Selasa, 12 Juli 2016

Disaster Action Team Responses

On Saturday, July 19, a family had a fire that destroyed their house in Portland. When Red Cross volunteers arrived, they assisted the family of three with:

--A client assistance card to shop for clothing and food.
--3 adult comfort kits containing, toothbrush, toothpaste, comb, shampoo, comb, washcloth,
razor, and a package of Kleenex.

Student Learns Lesson in Responsibility

Every once in a while, Cross Blog gets a hot tip from our fans. This time it's a very special note, received by instructor Becky Vogely:

    Dear Ms. Vogely,

    I took your babysitting class and I am the one who put the shower on [a chemical eye-wash shower in a classroom -- Becky had to clean up the mess]. I am so, so sorry about that and I feel terrible.

    Babysitting is all about responsibility and I was not the least bit responsible. A way to make it up to you would be to give back the babysitting

    card [she did] and take the class again, and this time I'll make better choices.

    Thanks for everything you've done. I am so sorry.

The girl who took the class is right; being responsible -- for yourself or others -- is key. Looks like she learned some good lessons.

If you want to take a babysitting class (and maybe meet this girl yourself), you can find out more here.

Who Uses the Red Cross in a Disaster To Pick Up Women?

Okay, so Oregonian John Richards didn't exactly INTEND to pick up women, but pick up one he did...Iowan Michelle Peterson, who he'll marry this coming Saturday in Portland.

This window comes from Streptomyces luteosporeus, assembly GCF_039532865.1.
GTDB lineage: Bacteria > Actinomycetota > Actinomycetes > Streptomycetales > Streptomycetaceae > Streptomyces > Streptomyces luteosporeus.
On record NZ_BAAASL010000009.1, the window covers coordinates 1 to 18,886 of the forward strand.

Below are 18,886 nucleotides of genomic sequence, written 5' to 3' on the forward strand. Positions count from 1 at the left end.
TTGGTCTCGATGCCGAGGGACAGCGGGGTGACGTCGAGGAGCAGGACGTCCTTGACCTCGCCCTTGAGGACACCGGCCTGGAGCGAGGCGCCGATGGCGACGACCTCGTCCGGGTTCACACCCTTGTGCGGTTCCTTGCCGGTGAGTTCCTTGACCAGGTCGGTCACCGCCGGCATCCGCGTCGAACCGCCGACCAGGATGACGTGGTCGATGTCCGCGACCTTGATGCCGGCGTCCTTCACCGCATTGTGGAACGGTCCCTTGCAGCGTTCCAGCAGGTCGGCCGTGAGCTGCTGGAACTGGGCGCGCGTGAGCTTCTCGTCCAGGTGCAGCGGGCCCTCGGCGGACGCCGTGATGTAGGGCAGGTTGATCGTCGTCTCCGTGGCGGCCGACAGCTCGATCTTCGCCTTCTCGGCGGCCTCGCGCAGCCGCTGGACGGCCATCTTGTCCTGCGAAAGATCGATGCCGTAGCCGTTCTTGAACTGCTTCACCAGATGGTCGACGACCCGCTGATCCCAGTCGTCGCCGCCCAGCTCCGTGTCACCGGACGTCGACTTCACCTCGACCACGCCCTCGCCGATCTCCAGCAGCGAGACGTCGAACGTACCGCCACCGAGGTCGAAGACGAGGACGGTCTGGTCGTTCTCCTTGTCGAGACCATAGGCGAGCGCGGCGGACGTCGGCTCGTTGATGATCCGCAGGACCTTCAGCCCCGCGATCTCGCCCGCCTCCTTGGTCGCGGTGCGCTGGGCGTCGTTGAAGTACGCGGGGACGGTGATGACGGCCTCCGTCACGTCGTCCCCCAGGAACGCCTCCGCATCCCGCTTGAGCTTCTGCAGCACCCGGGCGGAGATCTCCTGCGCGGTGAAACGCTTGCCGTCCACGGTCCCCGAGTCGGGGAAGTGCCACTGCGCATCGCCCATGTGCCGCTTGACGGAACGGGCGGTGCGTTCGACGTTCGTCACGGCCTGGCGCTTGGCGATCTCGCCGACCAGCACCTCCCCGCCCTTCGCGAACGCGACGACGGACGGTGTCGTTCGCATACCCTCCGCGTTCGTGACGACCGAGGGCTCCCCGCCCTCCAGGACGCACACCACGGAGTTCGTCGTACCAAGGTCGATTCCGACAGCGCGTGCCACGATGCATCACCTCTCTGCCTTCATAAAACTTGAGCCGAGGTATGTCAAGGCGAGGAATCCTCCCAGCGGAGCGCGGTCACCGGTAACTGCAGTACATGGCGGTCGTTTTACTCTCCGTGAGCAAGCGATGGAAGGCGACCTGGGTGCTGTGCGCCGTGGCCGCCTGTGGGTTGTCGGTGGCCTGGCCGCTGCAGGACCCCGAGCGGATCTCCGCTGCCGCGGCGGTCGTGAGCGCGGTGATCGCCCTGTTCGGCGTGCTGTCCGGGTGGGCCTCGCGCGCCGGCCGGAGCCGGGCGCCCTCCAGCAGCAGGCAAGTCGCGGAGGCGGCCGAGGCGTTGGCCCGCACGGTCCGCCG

As John says, "When I met her, it was a disaster, a complete disaster." That disaster was Hurricane Katrina, and they met while volunteering for the American Red Cross.

It's a sweet story, told here by Oregonian columnist Margie Boule. Having worked a disaster response, I can say that there's not much time for romance, but there certainly are incredible, life-long bonds that are formed. This story doesn't surprise me, but it's poignant nonetheless!

Warning: Wildfires Ahead for Oregon

Did you see this?

"A red flag warning is in effect from now through Thursday in Northeast and Central Oregon, as powerful thunderstorms packing lightning churn across the region."

If you don't already know what to do to if a wildfire strikes, go here for lots of tips to protect yourself.

A Friend Is Drowning, What Do You Do?

Here's a quick pop quiz:

If a friend is drowning, you should...

A) Jump in the water and swim them to safety
B) Throw a rope or reach for them from the shore

Nearly 50% of the students in one Self Enhancement, Inc. (SEI) summer program classroom answered "A." And that's wrong...the kind of wrong that could be deadly. But by the end of class, every single student knew the mantra, "Reach or throw, don't go," proving that a little education really can save a life.

I tell you this for two reasons. One, because we have a very cool new SEI partnership (I'd link to the press release, but it's on the new website and not ready for public consumption yet). And two, because there was this very sad article in The Oregonian today.

The 13-year-old victim's brother jumped in the water (A) to try and rescue him, almost drowning in the process. Fortunately, a camp host pulled the 18-year-old onto an island in the river (B), saving his life. But despite attempts by quick-thinking rafters to revive the younger brother with CPR, it was too late.

As the article says, "The rivers of Oregon and southwest Washington claim dozens of victims each summer. Last year, 15 perished in the water. The year before that, 23." Take the time to review water safety tips for lakes and rivers. And get trained in CPR. You never know when you might need to save a life.

Photo courtesy of Operators Are Standing By